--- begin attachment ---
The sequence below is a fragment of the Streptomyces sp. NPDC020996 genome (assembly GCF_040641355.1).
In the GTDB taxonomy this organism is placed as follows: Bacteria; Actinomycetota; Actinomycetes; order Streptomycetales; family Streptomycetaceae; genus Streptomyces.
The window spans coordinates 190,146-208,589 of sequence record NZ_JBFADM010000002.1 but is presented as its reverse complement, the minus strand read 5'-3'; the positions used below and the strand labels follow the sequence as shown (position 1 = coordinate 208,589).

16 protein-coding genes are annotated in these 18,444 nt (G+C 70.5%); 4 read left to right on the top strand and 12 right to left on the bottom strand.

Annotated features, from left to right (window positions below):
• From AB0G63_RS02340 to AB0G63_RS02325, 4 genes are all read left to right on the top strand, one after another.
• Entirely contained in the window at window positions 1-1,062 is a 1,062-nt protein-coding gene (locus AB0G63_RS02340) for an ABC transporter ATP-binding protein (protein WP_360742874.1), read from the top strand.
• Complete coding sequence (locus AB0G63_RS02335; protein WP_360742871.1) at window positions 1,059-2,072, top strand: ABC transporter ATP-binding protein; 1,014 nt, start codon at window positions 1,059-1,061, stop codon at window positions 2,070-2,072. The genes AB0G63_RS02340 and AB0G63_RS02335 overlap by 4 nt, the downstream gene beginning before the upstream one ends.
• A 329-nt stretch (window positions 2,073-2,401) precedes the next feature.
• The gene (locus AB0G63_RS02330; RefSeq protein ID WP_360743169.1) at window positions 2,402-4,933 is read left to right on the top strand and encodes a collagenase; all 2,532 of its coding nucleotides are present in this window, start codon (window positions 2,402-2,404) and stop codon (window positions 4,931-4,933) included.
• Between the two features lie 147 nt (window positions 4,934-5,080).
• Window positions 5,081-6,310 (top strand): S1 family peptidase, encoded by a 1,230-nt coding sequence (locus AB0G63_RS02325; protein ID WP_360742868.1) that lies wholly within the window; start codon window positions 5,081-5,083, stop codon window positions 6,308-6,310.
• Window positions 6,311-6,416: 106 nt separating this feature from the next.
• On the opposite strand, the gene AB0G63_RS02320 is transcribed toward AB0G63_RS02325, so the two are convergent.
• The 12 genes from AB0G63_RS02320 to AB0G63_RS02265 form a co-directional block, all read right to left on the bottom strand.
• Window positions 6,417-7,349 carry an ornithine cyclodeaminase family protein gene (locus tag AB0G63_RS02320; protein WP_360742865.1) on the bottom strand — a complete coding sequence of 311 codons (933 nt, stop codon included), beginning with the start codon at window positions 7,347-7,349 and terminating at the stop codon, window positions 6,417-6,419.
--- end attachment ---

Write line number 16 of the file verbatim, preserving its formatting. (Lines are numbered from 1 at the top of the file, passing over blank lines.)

• Window positions 6,417-7,349 carry an ornithine cyclodeaminase family protein gene (locus tag AB0G63_RS02320; protein WP_360742865.1) on the bottom strand — a complete coding sequence of 311 codons (933 nt, stop codon included), beginning with the start codon at window positions 7,347-7,349 and terminating at the stop codon, window positions 6,417-6,419.